The National Football League must give details on how its $765 million settlement of concussion claims came together by making public underlying economic analyses used to determine payouts, a judge ruled.
U.S. District Judge Anita Brody in Philadelphia on Monday approved the settlement data’s release following requests by former players and their families who are unhappy with the amount of the deal, along with media companies including Bloomberg News and ESPN.
Brody denied preliminary approval of the accord in January, citing concerns it didn’t provide enough money to cover concussion-related ailments suffered by about 20,000 retired NFL players. The judge approved a revised version of the settlement in July after the NFL removed a cap on monetary payments available under the deal and provided supplemental data to the court about the basis for the accord.
“It will be interesting to see how the NFL came up with the menu of the different payments available to players with different concussion-related illnesses,” said Erik Gordon, a professor at the University of Michigan’s business and law schools who teaches classes about class-action settlements. “This will help the players decide if the settlement is really reasonable.”
More than 5,000 former football players have sued the league seeking damages for head injuries. In the complaints, consolidated before Brody in Philadelphia, the retirees accused the NFL of negligence and failing to inform players of the link between repeated traumatic head impacts and long-term brain injuries.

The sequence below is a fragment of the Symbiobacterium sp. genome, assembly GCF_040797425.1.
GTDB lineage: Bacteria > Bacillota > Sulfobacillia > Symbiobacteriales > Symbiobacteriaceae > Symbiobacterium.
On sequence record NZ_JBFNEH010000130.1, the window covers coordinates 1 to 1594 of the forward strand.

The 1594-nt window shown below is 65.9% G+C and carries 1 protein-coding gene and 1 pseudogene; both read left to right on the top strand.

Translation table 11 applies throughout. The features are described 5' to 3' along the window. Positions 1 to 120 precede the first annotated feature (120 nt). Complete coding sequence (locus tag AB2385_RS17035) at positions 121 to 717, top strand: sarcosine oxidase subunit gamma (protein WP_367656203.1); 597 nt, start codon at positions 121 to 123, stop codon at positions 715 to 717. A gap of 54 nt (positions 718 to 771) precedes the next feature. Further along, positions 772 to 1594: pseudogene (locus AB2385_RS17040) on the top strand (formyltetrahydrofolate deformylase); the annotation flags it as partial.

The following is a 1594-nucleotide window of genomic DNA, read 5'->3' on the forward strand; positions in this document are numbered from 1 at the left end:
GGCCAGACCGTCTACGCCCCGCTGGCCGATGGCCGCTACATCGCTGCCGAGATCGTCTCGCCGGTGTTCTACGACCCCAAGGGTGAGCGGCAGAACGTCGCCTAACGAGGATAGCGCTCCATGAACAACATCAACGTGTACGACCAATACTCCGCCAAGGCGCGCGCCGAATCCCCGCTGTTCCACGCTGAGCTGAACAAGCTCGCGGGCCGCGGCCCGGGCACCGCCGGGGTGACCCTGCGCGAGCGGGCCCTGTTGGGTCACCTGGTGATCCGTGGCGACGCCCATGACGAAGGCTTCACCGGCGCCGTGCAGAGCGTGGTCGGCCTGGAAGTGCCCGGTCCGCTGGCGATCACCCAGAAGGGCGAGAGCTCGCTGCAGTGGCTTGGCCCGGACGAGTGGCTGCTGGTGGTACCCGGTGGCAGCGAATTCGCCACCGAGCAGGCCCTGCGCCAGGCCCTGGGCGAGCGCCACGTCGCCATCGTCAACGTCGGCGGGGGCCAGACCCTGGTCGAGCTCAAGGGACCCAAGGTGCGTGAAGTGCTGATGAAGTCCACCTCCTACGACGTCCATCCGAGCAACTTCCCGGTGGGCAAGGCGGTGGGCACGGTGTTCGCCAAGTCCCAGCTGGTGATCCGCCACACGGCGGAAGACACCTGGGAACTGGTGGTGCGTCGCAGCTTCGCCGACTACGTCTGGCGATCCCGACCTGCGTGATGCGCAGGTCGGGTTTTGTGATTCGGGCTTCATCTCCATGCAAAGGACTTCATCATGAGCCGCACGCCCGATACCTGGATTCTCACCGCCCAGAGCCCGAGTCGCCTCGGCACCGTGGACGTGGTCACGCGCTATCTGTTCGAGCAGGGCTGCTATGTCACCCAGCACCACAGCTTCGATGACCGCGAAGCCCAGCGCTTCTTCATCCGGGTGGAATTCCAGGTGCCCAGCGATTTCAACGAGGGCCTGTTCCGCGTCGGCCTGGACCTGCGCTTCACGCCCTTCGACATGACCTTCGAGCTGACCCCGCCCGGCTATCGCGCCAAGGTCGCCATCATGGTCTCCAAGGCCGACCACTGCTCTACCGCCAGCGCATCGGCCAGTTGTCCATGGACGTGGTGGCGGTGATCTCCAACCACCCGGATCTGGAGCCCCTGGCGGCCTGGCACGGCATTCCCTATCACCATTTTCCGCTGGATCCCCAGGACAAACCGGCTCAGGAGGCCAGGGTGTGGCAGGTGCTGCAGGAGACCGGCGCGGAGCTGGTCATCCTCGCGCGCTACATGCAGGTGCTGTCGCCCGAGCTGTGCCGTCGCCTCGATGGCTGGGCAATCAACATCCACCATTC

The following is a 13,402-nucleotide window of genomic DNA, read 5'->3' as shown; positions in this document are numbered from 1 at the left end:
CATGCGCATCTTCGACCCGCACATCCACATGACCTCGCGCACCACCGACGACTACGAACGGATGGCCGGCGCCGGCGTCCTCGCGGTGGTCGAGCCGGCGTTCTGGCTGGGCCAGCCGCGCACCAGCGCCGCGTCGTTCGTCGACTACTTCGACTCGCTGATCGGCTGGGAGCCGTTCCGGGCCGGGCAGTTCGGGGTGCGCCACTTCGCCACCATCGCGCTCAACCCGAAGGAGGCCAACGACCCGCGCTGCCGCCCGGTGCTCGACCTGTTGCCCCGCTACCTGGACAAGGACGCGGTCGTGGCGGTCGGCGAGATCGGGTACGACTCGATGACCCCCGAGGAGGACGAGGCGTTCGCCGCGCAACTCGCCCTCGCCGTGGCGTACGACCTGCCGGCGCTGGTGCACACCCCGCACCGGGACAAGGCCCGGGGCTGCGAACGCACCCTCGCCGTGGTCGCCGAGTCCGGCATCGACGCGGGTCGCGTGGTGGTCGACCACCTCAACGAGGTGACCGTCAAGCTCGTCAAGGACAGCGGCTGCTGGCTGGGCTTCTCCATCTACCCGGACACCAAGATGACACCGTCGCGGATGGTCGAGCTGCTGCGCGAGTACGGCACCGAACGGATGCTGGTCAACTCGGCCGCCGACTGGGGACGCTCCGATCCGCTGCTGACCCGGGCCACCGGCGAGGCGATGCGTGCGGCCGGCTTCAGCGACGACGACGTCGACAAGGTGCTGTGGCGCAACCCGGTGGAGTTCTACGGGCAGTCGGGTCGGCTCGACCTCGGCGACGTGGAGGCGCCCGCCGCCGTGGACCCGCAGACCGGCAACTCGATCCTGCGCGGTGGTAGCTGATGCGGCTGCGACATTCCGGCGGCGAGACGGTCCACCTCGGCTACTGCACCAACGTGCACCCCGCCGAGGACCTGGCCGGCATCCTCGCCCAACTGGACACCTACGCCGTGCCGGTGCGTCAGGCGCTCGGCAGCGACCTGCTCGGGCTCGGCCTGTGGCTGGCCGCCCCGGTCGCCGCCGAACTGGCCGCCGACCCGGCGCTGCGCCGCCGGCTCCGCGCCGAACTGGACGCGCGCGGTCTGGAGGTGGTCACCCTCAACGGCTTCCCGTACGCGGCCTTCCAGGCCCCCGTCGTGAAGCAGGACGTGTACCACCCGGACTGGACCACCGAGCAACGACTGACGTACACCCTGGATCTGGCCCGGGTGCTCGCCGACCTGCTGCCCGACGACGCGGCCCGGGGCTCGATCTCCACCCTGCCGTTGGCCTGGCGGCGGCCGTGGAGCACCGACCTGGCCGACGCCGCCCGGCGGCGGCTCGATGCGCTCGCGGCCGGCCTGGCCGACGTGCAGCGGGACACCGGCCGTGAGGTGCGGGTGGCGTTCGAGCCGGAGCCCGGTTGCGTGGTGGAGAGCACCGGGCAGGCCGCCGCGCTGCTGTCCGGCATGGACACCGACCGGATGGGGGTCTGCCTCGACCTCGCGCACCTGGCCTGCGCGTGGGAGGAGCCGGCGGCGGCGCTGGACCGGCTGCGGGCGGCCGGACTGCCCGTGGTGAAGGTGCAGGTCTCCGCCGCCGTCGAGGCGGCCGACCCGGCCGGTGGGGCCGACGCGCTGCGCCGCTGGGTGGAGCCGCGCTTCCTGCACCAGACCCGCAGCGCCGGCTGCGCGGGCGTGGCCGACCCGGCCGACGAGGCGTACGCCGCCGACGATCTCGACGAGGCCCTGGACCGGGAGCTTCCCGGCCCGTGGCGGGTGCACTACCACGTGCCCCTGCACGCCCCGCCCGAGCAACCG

More than a dozen players or their families, including the family of Pro Bowl Linebacker Junior Seau, have objected to the settlement, saying it fails to address wrongful-death claims and provides no benefit for players suffering from early effects of chronic traumatic encephalopathy, a progressive brain disease.
Seau played for the San Diego Chargers, Miami Dolphins and the New England Patriots during his 19-year NFL career. He killed himself in 2012 at the age of 43. Seau’s family says his suicide is tied to the multiple concussions he suffered on the field.
“I don’t know that the information will provide any more clarity on how the compensation numbers were determined,” Steve Strauss, an attorney representing Seau’s family, said in a phone interview. “I didn’t consider this significant.”
Strauss said the Seau family is opting out of the settlement. Players have until Oct. 14 to decide whether to take part.
The U.S. Court of Appeals in Philadelphia is scheduled to hear arguments Sept. 10 in an appeal by seven players challenging Brody’s decision to grant the accord preliminary approval.
Brian McCarthy, an NFL spokesman, didn’t immediately return a call for comment on Brody’s ruling. Chris Seeger, a New York- based plaintiffs’ lawyer who helped negotiate the settlement with the league, also didn’t return a call for comment.
Under the revised deal, announced June 25, the NFL would pay at least $675 million in cash awards to retirees suffering from injuries including dementia. It agreed to absorb costs above that amount. Medical tests and educational programs would bring the total settlement amount to $765 million.
The revised agreement tightens restrictions for audits of payments and damage award appeals. It also includes language to prevent fraudulent claims.
The case is In re National Football Players’ Concussion Injury Litigation, 12-md-02323, U.S. District Court, Eastern District of Pennsylvania (Philadelphia).
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